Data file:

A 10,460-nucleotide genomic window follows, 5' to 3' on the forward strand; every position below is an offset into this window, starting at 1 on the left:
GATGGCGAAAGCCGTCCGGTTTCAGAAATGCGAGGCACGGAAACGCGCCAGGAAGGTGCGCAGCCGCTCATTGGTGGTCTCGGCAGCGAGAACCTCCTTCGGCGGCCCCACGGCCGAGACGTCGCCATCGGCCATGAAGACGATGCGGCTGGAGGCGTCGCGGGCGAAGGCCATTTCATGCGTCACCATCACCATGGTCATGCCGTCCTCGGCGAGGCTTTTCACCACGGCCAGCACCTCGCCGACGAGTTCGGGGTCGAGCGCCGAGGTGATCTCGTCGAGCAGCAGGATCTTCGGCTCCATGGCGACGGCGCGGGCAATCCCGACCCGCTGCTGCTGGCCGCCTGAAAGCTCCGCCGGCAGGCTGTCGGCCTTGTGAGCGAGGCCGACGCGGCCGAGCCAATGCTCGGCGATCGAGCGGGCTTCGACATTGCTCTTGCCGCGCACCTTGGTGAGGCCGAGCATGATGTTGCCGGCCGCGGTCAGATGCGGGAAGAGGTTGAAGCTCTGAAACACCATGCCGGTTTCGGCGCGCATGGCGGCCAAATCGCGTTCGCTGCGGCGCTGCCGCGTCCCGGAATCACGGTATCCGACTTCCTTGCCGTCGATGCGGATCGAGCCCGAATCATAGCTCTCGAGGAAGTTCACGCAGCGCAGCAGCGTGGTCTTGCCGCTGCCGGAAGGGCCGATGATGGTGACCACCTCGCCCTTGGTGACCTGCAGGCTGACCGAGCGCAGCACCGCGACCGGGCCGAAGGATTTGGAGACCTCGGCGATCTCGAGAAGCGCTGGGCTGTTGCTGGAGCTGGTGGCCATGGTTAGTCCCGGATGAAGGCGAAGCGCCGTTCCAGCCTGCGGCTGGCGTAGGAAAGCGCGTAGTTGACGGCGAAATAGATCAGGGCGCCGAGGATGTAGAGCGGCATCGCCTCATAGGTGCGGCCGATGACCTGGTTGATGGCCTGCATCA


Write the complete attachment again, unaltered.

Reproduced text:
A 10,460-nucleotide genomic window follows, 5' to 3' on the forward strand; every position below is an offset into this window, starting at 1 on the left:
GATGGCGAAAGCCGTCCGGTTTCAGAAATGCGAGGCACGGAAACGCGCCAGGAAGGTGCGCAGCCGCTCATTGGTGGTCTCGGCAGCGAGAACCTCCTTCGGCGGCCCCACGGCCGAGACGTCGCCATCGGCCATGAAGACGATGCGGCTGGAGGCGTCGCGGGCGAAGGCCATTTCATGCGTCACCATCACCATGGTCATGCCGTCCTCGGCGAGGCTTTTCACCACGGCCAGCACCTCGCCGACGAGTTCGGGGTCGAGCGCCGAGGTGATCTCGTCGAGCAGCAGGATCTTCGGCTCCATGGCGACGGCGCGGGCAATCCCGACCCGCTGCTGCTGGCCGCCTGAAAGCTCCGCCGGCAGGCTGTCGGCCTTGTGAGCGAGGCCGACGCGGCCGAGCCAATGCTCGGCGATCGAGCGGGCTTCGACATTGCTCTTGCCGCGCACCTTGGTGAGGCCGAGCATGATGTTGCCGGCCGCGGTCAGATGCGGGAAGAGGTTGAAGCTCTGAAACACCATGCCGGTTTCGGCGCGCATGGCGGCCAAATCGCGTTCGCTGCGGCGCTGCCGCGTCCCGGAATCACGGTATCCGACTTCCTTGCCGTCGATGCGGATCGAGCCCGAATCATAGCTCTCGAGGAAGTTCACGCAGCGCAGCAGCGTGGTCTTGCCGCTGCCGGAAGGGCCGATGATGGTGACCACCTCGCCCTTGGTGACCTGCAGGCTGACCGAGCGCAGCACCGCGACCGGGCCGAAGGATTTGGAGACCTCGGCGATCTCGAGAAGCGCTGGGCTGTTGCTGGAGCTGGTGGCCATGGTTAGTCCCGGATGAAGGCGAAGCGCCGTTCCAGCCTGCGGCTGGCGTAGGAAAGCGCGTAGTTGACGGCGAAATAGATCAGGGCGCCGAGGATGTAGAGCGGCATCGCCTCATAGGTGCGGCCGATGACCTGGTTGATGGCCTGCATCA